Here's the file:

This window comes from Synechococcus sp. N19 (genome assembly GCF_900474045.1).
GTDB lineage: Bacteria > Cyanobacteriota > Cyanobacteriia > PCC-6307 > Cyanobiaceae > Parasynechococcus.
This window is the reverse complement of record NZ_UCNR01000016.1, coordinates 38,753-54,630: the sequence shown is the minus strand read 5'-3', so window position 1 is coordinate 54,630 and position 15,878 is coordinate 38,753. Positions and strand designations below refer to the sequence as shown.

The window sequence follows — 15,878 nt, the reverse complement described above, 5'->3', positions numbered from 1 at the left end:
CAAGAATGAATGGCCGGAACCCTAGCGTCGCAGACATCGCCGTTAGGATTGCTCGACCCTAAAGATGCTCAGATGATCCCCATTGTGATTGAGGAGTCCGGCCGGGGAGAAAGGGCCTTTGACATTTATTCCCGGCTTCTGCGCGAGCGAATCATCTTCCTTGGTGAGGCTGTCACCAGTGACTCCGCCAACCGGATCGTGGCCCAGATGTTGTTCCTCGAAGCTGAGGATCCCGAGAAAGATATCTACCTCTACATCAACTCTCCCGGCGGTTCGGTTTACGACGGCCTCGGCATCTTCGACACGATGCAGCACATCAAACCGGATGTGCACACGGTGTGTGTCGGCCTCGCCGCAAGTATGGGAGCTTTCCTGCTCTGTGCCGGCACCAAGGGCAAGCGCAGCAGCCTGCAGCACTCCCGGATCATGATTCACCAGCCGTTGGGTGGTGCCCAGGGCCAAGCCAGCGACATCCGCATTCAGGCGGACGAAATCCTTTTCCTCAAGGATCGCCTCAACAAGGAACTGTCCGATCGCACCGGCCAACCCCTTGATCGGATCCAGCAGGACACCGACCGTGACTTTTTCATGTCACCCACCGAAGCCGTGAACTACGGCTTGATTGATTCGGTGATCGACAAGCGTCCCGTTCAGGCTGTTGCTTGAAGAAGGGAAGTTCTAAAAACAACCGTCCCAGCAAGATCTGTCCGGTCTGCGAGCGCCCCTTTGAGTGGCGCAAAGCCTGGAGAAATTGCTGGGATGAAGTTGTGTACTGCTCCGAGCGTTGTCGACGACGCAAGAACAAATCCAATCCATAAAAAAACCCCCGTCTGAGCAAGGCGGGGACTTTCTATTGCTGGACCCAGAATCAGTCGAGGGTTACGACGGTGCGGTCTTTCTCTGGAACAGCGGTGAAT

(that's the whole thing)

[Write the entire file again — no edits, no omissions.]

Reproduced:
This window comes from Synechococcus sp. N19 (genome assembly GCF_900474045.1).
GTDB lineage: Bacteria > Cyanobacteriota > Cyanobacteriia > PCC-6307 > Cyanobiaceae > Parasynechococcus.
This window is the reverse complement of record NZ_UCNR01000016.1, coordinates 38,753-54,630: the sequence shown is the minus strand read 5'-3', so window position 1 is coordinate 54,630 and position 15,878 is coordinate 38,753. Positions and strand designations below refer to the sequence as shown.

The window sequence follows — 15,878 nt, the reverse complement described above, 5'->3', positions numbered from 1 at the left end:
CAAGAATGAATGGCCGGAACCCTAGCGTCGCAGACATCGCCGTTAGGATTGCTCGACCCTAAAGATGCTCAGATGATCCCCATTGTGATTGAGGAGTCCGGCCGGGGAGAAAGGGCCTTTGACATTTATTCCCGGCTTCTGCGCGAGCGAATCATCTTCCTTGGTGAGGCTGTCACCAGTGACTCCGCCAACCGGATCGTGGCCCAGATGTTGTTCCTCGAAGCTGAGGATCCCGAGAAAGATATCTACCTCTACATCAACTCTCCCGGCGGTTCGGTTTACGACGGCCTCGGCATCTTCGACACGATGCAGCACATCAAACCGGATGTGCACACGGTGTGTGTCGGCCTCGCCGCAAGTATGGGAGCTTTCCTGCTCTGTGCCGGCACCAAGGGCAAGCGCAGCAGCCTGCAGCACTCCCGGATCATGATTCACCAGCCGTTGGGTGGTGCCCAGGGCCAAGCCAGCGACATCCGCATTCAGGCGGACGAAATCCTTTTCCTCAAGGATCGCCTCAACAAGGAACTGTCCGATCGCACCGGCCAACCCCTTGATCGGATCCAGCAGGACACCGACCGTGACTTTTTCATGTCACCCACCGAAGCCGTGAACTACGGCTTGATTGATTCGGTGATCGACAAGCGTCCCGTTCAGGCTGTTGCTTGAAGAAGGGAAGTTCTAAAAACAACCGTCCCAGCAAGATCTGTCCGGTCTGCGAGCGCCCCTTTGAGTGGCGCAAAGCCTGGAGAAATTGCTGGGATGAAGTTGTGTACTGCTCCGAGCGTTGTCGACGACGCAAGAACAAATCCAATCCATAAAAAAACCCCCGTCTGAGCAAGGCGGGGACTTTCTATTGCTGGACCCAGAATCAGTCGAGGGTTACGACGGTGCGGTCTTTCTCTGGAACAGCGGTGAAT